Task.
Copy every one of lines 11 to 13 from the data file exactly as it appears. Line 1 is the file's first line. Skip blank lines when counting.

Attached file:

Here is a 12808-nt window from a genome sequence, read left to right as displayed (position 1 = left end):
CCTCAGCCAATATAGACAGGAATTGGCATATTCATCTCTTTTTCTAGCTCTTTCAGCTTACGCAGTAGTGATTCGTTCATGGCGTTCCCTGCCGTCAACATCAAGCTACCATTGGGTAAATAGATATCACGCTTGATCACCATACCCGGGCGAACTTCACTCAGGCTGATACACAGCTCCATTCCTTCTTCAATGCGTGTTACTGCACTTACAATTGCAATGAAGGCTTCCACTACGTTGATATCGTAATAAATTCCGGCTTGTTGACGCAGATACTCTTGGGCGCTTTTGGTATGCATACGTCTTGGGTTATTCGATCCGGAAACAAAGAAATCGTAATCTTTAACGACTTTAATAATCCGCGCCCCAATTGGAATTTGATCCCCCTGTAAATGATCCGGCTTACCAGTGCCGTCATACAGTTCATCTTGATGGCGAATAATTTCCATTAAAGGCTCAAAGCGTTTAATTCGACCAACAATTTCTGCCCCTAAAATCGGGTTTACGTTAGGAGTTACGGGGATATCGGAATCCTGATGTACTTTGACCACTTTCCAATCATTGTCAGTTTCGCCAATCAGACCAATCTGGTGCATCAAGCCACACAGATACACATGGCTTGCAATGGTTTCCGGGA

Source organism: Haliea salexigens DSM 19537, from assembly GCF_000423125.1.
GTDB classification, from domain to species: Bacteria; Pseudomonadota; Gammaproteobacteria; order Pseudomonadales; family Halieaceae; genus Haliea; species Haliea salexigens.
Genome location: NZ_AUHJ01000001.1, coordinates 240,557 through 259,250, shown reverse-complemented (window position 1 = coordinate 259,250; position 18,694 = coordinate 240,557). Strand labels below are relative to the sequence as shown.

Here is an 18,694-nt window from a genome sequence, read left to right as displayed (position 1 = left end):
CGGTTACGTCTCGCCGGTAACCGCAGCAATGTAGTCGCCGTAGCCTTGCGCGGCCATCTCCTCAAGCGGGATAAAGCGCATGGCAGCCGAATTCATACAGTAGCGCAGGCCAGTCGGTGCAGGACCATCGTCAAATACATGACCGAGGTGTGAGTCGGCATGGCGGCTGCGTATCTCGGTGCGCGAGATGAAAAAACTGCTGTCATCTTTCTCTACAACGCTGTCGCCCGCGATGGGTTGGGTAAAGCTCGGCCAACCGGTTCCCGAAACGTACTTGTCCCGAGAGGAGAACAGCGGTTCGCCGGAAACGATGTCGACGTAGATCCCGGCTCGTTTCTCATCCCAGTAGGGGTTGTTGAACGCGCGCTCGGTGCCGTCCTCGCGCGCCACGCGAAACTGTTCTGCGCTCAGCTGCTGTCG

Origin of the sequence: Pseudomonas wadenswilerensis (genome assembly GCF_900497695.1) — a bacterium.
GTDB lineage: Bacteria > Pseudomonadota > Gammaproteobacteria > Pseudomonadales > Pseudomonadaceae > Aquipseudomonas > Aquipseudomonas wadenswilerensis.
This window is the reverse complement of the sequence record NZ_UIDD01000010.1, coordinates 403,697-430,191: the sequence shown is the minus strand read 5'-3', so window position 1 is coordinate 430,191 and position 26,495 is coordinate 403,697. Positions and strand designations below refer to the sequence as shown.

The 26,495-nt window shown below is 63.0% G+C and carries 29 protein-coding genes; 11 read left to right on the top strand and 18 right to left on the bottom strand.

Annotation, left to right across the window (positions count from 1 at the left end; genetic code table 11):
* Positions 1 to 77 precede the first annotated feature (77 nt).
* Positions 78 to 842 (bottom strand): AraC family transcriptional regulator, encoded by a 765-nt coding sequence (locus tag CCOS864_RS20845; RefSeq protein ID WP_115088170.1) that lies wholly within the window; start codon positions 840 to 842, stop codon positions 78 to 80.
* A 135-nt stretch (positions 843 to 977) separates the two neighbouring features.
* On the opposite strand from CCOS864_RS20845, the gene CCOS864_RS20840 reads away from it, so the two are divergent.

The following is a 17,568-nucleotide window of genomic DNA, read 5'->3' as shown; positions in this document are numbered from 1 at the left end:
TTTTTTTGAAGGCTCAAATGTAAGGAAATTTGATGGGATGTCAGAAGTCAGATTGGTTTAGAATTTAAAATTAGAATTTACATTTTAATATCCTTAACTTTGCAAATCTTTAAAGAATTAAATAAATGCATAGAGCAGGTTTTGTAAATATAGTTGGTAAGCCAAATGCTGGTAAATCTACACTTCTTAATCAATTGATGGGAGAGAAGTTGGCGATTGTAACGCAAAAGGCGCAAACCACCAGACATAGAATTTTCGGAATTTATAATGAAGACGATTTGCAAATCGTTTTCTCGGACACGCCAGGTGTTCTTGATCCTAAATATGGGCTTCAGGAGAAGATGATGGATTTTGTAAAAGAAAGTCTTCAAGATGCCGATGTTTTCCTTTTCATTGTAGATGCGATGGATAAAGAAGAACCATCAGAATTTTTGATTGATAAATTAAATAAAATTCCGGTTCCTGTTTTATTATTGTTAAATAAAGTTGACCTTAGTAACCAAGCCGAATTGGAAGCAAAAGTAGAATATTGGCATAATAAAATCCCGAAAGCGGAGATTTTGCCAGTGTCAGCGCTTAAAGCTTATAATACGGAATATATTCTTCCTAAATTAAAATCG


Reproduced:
The 26,495-nt window shown below is 63.0% G+C and carries 29 protein-coding genes; 11 read left to right on the top strand and 18 right to left on the bottom strand.

Annotation, left to right across the window (positions count from 1 at the left end; genetic code table 11):
* Positions 1 to 77 precede the first annotated feature (77 nt).